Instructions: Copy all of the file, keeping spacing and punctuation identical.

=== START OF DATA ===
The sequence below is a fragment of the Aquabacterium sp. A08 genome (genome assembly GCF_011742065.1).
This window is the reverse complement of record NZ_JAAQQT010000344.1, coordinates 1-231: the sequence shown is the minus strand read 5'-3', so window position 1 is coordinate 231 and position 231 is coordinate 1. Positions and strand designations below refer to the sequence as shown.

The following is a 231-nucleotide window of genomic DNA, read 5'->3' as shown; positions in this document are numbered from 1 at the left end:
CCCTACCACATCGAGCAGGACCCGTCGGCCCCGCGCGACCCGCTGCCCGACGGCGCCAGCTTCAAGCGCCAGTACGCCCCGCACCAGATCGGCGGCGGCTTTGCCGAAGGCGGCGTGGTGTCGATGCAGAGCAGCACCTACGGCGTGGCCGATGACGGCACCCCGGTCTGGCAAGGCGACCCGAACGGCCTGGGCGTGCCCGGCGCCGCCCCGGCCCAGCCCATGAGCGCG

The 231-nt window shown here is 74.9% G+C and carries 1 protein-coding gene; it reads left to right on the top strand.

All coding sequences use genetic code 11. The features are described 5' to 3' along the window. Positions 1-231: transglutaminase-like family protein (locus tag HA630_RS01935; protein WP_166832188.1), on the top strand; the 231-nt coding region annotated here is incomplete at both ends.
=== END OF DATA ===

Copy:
The sequence below is a fragment of the Aquabacterium sp. A08 genome (genome assembly GCF_011742065.1).
This window is the reverse complement of record NZ_JAAQQT010000344.1, coordinates 1-231: the sequence shown is the minus strand read 5'-3', so window position 1 is coordinate 231 and position 231 is coordinate 1. Positions and strand designations below refer to the sequence as shown.

The following is a 231-nucleotide window of genomic DNA, read 5'->3' as shown; positions in this document are numbered from 1 at the left end:
CCCTACCACATCGAGCAGGACCCGTCGGCCCCGCGCGACCCGCTGCCCGACGGCGCCAGCTTCAAGCGCCAGTACGCCCCGCACCAGATCGGCGGCGGCTTTGCCGAAGGCGGCGTGGTGTCGATGCAGAGCAGCACCTACGGCGTGGCCGATGACGGCACCCCGGTCTGGCAAGGCGACCCGAACGGCCTGGGCGTGCCCGGCGCCGCCCCGGCCCAGCCCATGAGCGCG

The 231-nt window shown here is 74.9% G+C and carries 1 protein-coding gene; it reads left to right on the top strand.

All coding sequences use genetic code 11. The features are described 5' to 3' along the window. Positions 1-231: transglutaminase-like family protein (locus tag HA630_RS01935; protein WP_166832188.1), on the top strand; the 231-nt coding region annotated here is incomplete at both ends.